“Data is the new oil” – not only is this an overused expression with over 1 billion hits on Google but it is also a rather inaccurate comparison. If you find a source of oil in your garden today, you could quickly make money out of it. The infrastructure and technology exists, there are experts and customers for all processing steps and by-products. But imagine you instead find a “data pot” which has grown over the years in your company. You can’t simply rely on proven processing chains because new data protection laws make extracting value from this data so hard. All too often decision-makers in companies now face the question: Here I have valuable data, but what next?
Untapped data potential
Of course, some companies have already solved this problem. Google and Facebook, two of the world’s largest companies, came into their current position because of the sheer value of their customers’ data. So, it is hardly surprising that both companies are trying to enrich their already immense data with information from other sources. For example Google now buys data from credit card institutions to combine online advertising with offline purchases. Facebook goes one step further and offers its own customer profiles in exchange for transactional data.
Why are these two big players heading for shallow waters to get your bank account information? Surely Google already knows exactly where I will spend my next vacation? And Facebook can already accurately determine my personality structure because of a few likes? Sure, but my bank knows a lot more. Or at least they could know.
Transactional data can you give you a huge range of interesting insights even with simple methods. Of course, shopping habits and preferences are easily identifiable, but also motion profiles can be created by using the addresses of stores and restaurants you have visited. The amount of child allowance you receive gives a clue to the number of children. Fuel costs indicate kilometers driven and the estimate can be even more accurate if you include the amount of vehicle tax paid.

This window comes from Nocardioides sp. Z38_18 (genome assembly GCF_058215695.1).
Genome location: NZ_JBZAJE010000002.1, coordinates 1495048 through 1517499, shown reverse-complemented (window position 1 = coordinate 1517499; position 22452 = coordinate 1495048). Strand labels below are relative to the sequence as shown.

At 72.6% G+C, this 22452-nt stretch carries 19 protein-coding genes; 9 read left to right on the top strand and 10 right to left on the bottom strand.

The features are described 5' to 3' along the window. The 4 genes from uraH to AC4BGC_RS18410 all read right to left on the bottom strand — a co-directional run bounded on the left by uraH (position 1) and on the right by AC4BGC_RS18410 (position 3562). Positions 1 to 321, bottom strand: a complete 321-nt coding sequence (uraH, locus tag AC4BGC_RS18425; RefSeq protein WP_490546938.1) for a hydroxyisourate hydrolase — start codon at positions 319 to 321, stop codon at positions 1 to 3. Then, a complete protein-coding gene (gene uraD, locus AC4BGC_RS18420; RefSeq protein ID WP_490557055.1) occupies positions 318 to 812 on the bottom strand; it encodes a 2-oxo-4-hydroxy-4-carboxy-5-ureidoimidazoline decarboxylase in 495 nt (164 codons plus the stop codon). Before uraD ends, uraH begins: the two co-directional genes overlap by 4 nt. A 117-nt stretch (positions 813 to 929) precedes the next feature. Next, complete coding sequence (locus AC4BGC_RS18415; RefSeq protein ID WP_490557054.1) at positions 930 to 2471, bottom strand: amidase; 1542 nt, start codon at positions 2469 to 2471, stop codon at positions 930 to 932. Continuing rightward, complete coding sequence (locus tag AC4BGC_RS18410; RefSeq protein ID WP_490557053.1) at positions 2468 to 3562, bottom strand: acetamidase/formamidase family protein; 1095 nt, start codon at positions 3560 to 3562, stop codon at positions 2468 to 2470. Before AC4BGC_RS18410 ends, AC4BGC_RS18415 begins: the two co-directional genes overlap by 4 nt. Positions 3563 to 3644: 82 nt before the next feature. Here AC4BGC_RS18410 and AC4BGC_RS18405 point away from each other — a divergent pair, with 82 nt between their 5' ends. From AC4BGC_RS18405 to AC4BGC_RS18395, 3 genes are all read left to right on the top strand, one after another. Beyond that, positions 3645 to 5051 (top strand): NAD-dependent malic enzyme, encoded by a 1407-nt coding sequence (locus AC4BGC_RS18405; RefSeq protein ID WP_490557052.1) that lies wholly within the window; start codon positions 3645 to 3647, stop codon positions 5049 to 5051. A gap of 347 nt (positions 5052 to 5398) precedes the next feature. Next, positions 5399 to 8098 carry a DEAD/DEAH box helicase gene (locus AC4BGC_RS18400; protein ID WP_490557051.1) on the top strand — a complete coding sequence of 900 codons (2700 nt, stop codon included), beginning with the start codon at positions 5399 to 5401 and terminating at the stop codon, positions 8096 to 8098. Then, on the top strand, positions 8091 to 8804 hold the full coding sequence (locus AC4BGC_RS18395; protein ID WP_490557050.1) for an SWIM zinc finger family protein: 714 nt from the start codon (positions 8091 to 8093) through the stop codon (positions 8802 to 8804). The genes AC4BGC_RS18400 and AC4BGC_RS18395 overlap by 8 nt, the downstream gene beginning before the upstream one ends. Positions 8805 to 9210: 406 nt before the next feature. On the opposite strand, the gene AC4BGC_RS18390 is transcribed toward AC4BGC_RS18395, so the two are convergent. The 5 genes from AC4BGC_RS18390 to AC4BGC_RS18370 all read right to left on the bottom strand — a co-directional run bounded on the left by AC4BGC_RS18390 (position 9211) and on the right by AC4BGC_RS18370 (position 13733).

A complicated way out
In the finance sector, trust is vital, more so than in almost any other field of business. As a customer, I entrust my money to a bank because it is safe there. I implicitly expect the same with my data. But obviously, the abuse potential is enormous.
So, how can banks legally share your transactional data? Anonymization is one legally-supported solution to this. Correctly(!) anonymized data can no longer be traced back to individuals without disproportionate effort, regardless of which additional information an analyst has. Thus, personal data can be safely and legally evaluated. The General Data Protection Regulation (GDPR) specifies in recital 26: “The principles of data protection should […] not apply to anonymous information”.
Well, that sounds like good news. Simply anonymize the data first, and you do not have to worry anymore … Surprisingly, this is not the case.
Typically, there are three problems with anonymization:
- Anonymization is very complex and time-consuming. It is not enough to simply remove obvious identifiers such as names or bank account numbers. For example, in the United States, 63% of citizens are clearly identified just from date of birth, gender and postal code. Even such a simple data set requires profound methods of anonymization, almost always with high manual effort and complex considerations.
- If the anonymization is carried out incorrectly, there is a great risk for those responsible. Under the GDPR, fines can be up to 4% of the annual turnover or 20 million euros (whichever is greater), as has been repeatedly emphasized in recent months.
- However, even if the anonymization was done correctly, there is another serious problem. Data quality usually suffers enormously. Take the aforementioned record of US citizens. Even if you only have the country of origin instead of the zip code, still about 18% of people can still be clearly identified. So you would have to merge more cells in the data set, for example indicate only the birth month instead of the date of birth. The usefulness of the dataset has then suffered a lot1. Data privacy researcher Paul Ohm wrote in 2010: “Data can either be useful or perfectly anonymous – but never both”.